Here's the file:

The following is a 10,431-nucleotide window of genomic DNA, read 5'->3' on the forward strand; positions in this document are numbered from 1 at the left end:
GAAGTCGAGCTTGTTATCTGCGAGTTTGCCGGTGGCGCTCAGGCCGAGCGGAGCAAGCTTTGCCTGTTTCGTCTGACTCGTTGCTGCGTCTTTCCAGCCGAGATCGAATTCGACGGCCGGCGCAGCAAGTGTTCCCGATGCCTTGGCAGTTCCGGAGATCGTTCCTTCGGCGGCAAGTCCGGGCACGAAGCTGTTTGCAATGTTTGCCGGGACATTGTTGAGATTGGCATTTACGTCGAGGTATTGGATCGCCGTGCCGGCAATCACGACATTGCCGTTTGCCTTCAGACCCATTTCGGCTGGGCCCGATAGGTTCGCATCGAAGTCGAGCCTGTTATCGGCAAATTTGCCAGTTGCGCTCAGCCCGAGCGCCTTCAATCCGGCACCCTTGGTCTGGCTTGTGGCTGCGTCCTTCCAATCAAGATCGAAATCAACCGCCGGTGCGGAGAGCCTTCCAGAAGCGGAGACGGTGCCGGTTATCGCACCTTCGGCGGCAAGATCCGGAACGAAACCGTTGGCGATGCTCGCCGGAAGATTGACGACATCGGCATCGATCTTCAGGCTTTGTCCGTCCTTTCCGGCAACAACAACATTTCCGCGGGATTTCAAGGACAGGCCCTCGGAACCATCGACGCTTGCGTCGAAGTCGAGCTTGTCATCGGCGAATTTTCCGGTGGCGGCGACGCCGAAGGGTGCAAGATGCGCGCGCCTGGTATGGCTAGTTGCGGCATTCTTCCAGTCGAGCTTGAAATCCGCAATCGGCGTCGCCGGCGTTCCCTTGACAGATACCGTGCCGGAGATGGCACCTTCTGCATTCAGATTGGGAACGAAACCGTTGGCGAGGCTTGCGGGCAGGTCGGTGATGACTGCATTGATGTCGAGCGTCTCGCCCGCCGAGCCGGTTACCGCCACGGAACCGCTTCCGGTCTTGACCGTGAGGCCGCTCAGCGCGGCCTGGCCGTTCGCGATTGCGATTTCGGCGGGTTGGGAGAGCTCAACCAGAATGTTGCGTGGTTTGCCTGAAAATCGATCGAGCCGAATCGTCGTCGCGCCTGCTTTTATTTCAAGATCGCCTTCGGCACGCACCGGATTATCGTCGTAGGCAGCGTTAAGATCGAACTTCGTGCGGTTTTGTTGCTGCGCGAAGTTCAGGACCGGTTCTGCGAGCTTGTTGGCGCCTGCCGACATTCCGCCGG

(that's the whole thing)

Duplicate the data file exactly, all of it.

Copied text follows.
The following is a 10,431-nucleotide window of genomic DNA, read 5'->3' on the forward strand; positions in this document are numbered from 1 at the left end:
GAAGTCGAGCTTGTTATCTGCGAGTTTGCCGGTGGCGCTCAGGCCGAGCGGAGCAAGCTTTGCCTGTTTCGTCTGACTCGTTGCTGCGTCTTTCCAGCCGAGATCGAATTCGACGGCCGGCGCAGCAAGTGTTCCCGATGCCTTGGCAGTTCCGGAGATCGTTCCTTCGGCGGCAAGTCCGGGCACGAAGCTGTTTGCAATGTTTGCCGGGACATTGTTGAGATTGGCATTTACGTCGAGGTATTGGATCGCCGTGCCGGCAATCACGACATTGCCGTTTGCCTTCAGACCCATTTCGGCTGGGCCCGATAGGTTCGCATCGAAGTCGAGCCTGTTATCGGCAAATTTGCCAGTTGCGCTCAGCCCGAGCGCCTTCAATCCGGCACCCTTGGTCTGGCTTGTGGCTGCGTCCTTCCAATCAAGATCGAAATCAACCGCCGGTGCGGAGAGCCTTCCAGAAGCGGAGACGGTGCCGGTTATCGCACCTTCGGCGGCAAGATCCGGAACGAAACCGTTGGCGATGCTCGCCGGAAGATTGACGACATCGGCATCGATCTTCAGGCTTTGTCCGTCCTTTCCGGCAACAACAACATTTCCGCGGGATTTCAAGGACAGGCCCTCGGAACCATCGACGCTTGCGTCGAAGTCGAGCTTGTCATCGGCGAATTTTCCGGTGGCGGCGACGCCGAAGGGTGCAAGATGCGCGCGCCTGGTATGGCTAGTTGCGGCATTCTTCCAGTCGAGCTTGAAATCCGCAATCGGCGTCGCCGGCGTTCCCTTGACAGATACCGTGCCGGAGATGGCACCTTCTGCATTCAGATTGGGAACGAAACCGTTGGCGAGGCTTGCGGGCAGGTCGGTGATGACTGCATTGATGTCGAGCGTCTCGCCCGCCGAGCCGGTTACCGCCACGGAACCGCTTCCGGTCTTGACCGTGAGGCCGCTCAGCGCGGCCTGGCCGTTCGCGATTGCGATTTCGGCGGGTTGGGAGAGCTCAACCAGAATGTTGCGTGGTTTGCCTGAAAATCGATCGAGCCGAATCGTCGTCGCGCCTGCTTTTATTTCAAGATCGCCTTCGGCACGCACCGGATTATCGTCGTAGGCAGCGTTAAGATCGAACTTCGTGCGGTTTTGTTGCTGCGCGAAGTTCAGGACCGGTTCTGCGAGCTTGTTGGCGCCTGCCGACATTCCGCCGG